When in Doubt, Ask an Engineer

by Jay London on March 21, 2017 · 1 comment

in Alumni Life, Campus Culture, Learning, Modern Geekhood

The School of Engineer’s Ask an Engineer series has answered more than 130 questions since 2008.

The School of Engineering’s Ask an Engineer series features engineering-focused questions submitted by the Institute community and answered by MIT engineering faculty, graduate students, and postdocs.

The series began in 2008 and has been periodically featured on Slice of MIT.  Ask an Engineer has answered more than 130 diverse questions related to the field of engineering, including automobile aviation, follow-through in golf, and reversing global warming.

The series’ 10 most popular questions are listed below, courtesy of the School of Engineering. View the most popular questions then visit the Ask an Engineer site for the full list. So if you’ve wanted to know how the internet works or why mercury liquid sits at room temperature, just ask an engineer.

  1. What’s the difference between AC and DC?
    One looks like a straight line, the other a wave; together, they power your laptop.
  2. How do birds sit on high-voltage power lines without getting electrocuted?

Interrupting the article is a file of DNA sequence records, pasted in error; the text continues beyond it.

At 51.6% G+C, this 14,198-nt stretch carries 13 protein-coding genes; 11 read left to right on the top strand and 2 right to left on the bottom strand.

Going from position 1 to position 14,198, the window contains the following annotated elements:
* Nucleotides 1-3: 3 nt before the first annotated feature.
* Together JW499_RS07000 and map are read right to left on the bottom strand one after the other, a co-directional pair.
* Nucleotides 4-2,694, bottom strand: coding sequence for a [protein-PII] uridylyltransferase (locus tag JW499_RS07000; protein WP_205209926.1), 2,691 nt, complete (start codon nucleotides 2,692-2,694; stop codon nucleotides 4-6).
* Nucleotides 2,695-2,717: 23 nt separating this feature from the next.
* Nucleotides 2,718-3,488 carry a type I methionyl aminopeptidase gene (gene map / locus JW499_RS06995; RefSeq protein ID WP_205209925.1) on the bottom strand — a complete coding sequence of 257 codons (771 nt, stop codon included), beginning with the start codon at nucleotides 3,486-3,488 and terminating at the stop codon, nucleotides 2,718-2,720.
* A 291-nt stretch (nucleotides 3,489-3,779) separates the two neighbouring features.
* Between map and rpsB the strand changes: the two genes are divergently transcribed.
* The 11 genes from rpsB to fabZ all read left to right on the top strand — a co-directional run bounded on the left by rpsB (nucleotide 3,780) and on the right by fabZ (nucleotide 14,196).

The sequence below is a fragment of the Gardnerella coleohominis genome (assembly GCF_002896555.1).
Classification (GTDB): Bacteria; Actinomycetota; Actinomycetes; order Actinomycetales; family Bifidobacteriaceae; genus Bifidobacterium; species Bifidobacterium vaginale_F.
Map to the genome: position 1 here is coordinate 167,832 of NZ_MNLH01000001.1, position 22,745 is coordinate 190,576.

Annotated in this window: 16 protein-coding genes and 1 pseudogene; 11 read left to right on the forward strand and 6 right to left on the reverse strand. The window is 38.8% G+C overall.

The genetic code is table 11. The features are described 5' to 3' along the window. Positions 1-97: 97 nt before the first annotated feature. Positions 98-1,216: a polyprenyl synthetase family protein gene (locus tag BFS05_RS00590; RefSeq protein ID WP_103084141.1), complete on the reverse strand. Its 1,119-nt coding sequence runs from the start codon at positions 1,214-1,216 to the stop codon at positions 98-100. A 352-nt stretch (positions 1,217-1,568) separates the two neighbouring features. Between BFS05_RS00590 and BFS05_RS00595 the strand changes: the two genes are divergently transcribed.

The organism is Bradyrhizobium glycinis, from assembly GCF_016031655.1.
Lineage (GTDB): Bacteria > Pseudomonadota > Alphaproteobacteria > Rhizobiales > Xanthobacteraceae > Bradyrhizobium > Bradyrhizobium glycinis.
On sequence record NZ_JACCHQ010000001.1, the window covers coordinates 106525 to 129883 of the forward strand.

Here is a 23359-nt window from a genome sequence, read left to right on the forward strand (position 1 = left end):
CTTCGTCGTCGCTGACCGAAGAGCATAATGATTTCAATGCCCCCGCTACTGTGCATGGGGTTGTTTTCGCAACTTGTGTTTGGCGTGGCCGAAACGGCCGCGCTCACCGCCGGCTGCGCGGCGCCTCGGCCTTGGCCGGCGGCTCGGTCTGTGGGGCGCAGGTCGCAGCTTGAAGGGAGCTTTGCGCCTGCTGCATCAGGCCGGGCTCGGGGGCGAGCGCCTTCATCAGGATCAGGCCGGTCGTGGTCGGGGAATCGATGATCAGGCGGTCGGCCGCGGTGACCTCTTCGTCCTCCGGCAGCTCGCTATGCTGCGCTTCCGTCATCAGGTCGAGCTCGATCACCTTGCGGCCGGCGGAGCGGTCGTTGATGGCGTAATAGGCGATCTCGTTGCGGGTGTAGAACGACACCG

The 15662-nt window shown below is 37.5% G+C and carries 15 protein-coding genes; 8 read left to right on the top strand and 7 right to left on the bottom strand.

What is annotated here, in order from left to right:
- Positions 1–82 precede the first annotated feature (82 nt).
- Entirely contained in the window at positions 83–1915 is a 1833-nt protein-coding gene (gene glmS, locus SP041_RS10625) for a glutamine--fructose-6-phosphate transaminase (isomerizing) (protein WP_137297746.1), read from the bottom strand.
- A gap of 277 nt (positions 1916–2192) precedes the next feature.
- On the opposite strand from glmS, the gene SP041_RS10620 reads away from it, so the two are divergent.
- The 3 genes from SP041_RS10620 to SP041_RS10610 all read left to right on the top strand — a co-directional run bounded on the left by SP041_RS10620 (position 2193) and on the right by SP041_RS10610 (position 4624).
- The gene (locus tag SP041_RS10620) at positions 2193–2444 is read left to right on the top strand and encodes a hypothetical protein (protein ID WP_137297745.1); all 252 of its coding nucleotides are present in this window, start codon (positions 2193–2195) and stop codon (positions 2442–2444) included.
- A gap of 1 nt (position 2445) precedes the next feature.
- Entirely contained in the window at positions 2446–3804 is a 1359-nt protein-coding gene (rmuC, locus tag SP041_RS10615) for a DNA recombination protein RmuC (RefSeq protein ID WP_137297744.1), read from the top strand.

You’ve probably never seen a bird straddle two wires at once, and there’s a good reason for that.
  3. Is there a way to detect my car’s keyless remote if I don’t know where it is?
    Maybe—if it’s the right type of remote and and technical know-how. But don’t get your hopes up.
  4. How does a battery work?
    A watch, a laptop, and a laser-pointer are all powered by the same thing: chemistry.
  5. Why is Speed at Sea Measured in Knots?
    Because 15th-century sailors didn’t have GPS, basically.
  6. Is fire a solid, a liquid, or a gas?
    Fire is a chemical reaction in a mixture of incandescent gases. But candle, wood, and propane flames aren’t created equal.
  7. Why can’t we put metal objects in a microwave?
    You can, but it’s pointless—and potentially dangerous.
  8. What’s the difference between a motor and an engine?
    It all depends how far you go back in time for your definition.
  9. Can some materials absorb heat with becoming hot?
    Yes, and they have some surprising uses.
  10. Why do we sweat more in high humidity?
    Because muggy weather frustrates your body’s method for shedding heat.

BONUS—The Ultimate Holiday Argument Starter: Are Santa’s Reindeer Used for Propulsion or Navigation?

According to the School of Engineering, new questions are always welcome. Visit the Ask an Engineer website for more information on the submission process then browse all the questions. Special thank you to the School of Engineering for providing the top 10 list.

{ 1 comment… read it below or add one }

George Stimmel March 21, 2017 at 12:04 pm

I would bet that an entering freshman in Engineering could pass a test with those 10 questions and that 65% would ace it.


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